We've discussed this before on the blog, but the Onondaga Cutoff would not exist in its current state without extensive teamwork to make it happen. Many parts of the layout and quite a bit of the rolling stock have the work of others involved.
Two recent deliveries from Lenny Harlos are case-in-point. I am working to install some decoders and lighting in some of his locomotives, and in turn he is weathering a few of mine to a degree that I could not if I were doing it myself. He is a gifted artist in weathering. Here's a well-worn CR 8280, a GP38-2 with a coat of paint by 1992 that was about 15 years old. Add to that cast iron brake shoes and hard work, and you get this:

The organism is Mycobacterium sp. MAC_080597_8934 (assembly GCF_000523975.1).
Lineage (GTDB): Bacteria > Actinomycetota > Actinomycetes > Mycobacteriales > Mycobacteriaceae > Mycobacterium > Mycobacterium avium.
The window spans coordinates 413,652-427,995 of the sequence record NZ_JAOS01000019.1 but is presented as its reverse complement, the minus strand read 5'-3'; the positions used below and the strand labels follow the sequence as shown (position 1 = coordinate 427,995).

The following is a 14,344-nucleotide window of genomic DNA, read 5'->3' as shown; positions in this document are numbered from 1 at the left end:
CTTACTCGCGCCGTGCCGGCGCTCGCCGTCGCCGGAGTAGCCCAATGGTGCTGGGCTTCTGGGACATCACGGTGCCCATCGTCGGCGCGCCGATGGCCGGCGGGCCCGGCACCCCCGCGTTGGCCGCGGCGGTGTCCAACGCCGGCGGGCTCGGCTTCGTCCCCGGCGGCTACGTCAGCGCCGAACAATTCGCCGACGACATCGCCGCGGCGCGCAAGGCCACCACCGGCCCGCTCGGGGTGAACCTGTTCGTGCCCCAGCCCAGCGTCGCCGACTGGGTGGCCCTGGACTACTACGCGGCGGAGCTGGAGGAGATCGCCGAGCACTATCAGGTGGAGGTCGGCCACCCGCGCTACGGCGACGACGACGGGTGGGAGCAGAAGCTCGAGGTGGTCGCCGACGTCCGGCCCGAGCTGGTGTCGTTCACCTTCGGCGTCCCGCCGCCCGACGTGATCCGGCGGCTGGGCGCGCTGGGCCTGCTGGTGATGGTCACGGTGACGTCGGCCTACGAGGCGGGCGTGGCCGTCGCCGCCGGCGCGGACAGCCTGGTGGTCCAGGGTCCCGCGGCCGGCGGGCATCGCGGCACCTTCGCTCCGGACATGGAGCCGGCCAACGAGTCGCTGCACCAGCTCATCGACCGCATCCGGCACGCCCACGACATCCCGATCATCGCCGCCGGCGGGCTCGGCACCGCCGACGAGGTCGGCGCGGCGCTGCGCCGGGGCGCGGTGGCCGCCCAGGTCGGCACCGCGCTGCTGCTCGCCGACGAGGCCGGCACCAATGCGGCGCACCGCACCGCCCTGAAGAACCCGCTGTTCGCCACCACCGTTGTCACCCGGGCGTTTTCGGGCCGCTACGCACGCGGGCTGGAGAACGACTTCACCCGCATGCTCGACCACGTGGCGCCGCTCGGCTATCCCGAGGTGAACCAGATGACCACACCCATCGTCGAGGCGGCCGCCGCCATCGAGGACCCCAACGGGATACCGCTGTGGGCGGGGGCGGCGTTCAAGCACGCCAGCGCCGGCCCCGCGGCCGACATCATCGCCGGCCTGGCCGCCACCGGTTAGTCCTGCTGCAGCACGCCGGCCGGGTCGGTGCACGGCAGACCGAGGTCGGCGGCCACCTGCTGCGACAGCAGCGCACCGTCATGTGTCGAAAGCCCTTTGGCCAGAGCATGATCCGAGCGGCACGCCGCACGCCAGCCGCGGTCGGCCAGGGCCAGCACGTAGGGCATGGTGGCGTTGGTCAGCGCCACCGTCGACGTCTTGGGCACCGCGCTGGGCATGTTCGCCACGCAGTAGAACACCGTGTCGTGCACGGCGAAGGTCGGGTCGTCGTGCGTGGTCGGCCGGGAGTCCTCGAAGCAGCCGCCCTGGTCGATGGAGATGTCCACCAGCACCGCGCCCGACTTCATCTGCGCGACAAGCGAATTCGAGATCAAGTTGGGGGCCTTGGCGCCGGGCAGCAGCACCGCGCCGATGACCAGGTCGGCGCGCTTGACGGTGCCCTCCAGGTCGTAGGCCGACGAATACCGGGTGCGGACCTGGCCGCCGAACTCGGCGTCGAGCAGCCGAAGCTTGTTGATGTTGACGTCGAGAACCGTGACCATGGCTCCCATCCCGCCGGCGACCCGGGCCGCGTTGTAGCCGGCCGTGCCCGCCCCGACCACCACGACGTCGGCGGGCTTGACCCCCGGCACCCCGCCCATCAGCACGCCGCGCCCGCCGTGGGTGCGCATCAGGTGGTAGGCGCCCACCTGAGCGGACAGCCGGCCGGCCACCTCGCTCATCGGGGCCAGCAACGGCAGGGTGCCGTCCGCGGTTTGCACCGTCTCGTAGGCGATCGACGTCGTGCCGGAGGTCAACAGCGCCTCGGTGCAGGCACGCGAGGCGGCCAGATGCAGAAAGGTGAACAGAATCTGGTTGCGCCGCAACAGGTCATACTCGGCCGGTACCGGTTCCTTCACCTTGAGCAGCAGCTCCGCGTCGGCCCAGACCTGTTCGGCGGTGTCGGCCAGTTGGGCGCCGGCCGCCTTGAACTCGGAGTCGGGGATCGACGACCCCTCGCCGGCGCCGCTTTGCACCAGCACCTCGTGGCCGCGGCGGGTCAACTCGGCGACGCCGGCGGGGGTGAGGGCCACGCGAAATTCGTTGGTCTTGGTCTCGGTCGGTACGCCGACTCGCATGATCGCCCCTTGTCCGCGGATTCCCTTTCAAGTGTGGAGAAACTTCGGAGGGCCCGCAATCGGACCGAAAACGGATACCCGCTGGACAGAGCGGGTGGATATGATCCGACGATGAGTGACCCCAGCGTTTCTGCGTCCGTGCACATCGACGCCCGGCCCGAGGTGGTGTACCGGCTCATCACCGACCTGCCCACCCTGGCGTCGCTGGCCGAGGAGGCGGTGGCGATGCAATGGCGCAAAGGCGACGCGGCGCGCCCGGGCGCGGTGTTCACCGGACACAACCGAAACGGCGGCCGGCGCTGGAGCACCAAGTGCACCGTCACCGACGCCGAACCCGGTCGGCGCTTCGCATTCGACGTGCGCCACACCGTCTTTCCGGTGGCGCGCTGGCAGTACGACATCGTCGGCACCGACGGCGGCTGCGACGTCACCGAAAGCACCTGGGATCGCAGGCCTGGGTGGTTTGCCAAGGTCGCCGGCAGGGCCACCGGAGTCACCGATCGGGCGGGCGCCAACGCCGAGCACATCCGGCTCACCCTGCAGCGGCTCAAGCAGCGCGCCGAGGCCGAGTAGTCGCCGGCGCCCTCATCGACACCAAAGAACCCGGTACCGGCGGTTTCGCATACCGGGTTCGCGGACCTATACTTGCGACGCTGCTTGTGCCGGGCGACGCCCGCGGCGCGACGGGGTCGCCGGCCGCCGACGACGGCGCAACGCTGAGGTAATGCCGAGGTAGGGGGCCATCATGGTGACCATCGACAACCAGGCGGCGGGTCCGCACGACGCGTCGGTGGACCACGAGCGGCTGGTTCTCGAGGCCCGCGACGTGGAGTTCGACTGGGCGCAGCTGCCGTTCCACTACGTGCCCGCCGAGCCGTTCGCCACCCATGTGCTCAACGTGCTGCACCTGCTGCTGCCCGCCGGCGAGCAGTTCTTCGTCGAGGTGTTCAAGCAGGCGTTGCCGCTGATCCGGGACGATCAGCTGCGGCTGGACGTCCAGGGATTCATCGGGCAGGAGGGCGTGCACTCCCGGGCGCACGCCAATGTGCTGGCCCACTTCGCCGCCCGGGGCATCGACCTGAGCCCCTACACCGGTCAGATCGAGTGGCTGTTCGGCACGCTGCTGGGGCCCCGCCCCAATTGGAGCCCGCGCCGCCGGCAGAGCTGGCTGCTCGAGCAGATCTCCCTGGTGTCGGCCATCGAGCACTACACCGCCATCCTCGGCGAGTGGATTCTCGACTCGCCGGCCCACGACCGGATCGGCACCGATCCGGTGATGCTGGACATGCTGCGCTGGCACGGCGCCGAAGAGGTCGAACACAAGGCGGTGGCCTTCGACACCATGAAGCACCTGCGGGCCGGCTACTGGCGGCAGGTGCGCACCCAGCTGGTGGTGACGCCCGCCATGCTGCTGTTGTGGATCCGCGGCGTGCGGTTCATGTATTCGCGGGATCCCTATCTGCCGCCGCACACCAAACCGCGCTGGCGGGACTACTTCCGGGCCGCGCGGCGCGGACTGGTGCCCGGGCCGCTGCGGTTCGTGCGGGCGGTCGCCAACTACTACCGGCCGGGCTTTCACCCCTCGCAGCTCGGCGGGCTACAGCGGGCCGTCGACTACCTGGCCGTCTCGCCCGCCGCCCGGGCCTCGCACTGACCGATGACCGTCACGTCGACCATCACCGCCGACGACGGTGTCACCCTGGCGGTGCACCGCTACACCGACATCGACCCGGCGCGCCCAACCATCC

Life has its bends and turns, frustrations, and grit. Looking at this engine gives me joy and appreciation for how great this hobby is these days: factory-installed lighting like this, let alone the perfect colors and details, AND weathering from a master?
I look up to Lenny's abilities in texture, color and depth. He can make any material look like any other - truly a master at his craft. When you take one of his pieces and add it to the fleet, and it ends up in a scene, it speaks for itself:
Yep, that's how that is supposed to look! Thanks to Lenny, and teamwork in general, the hobby is more fun for everyone.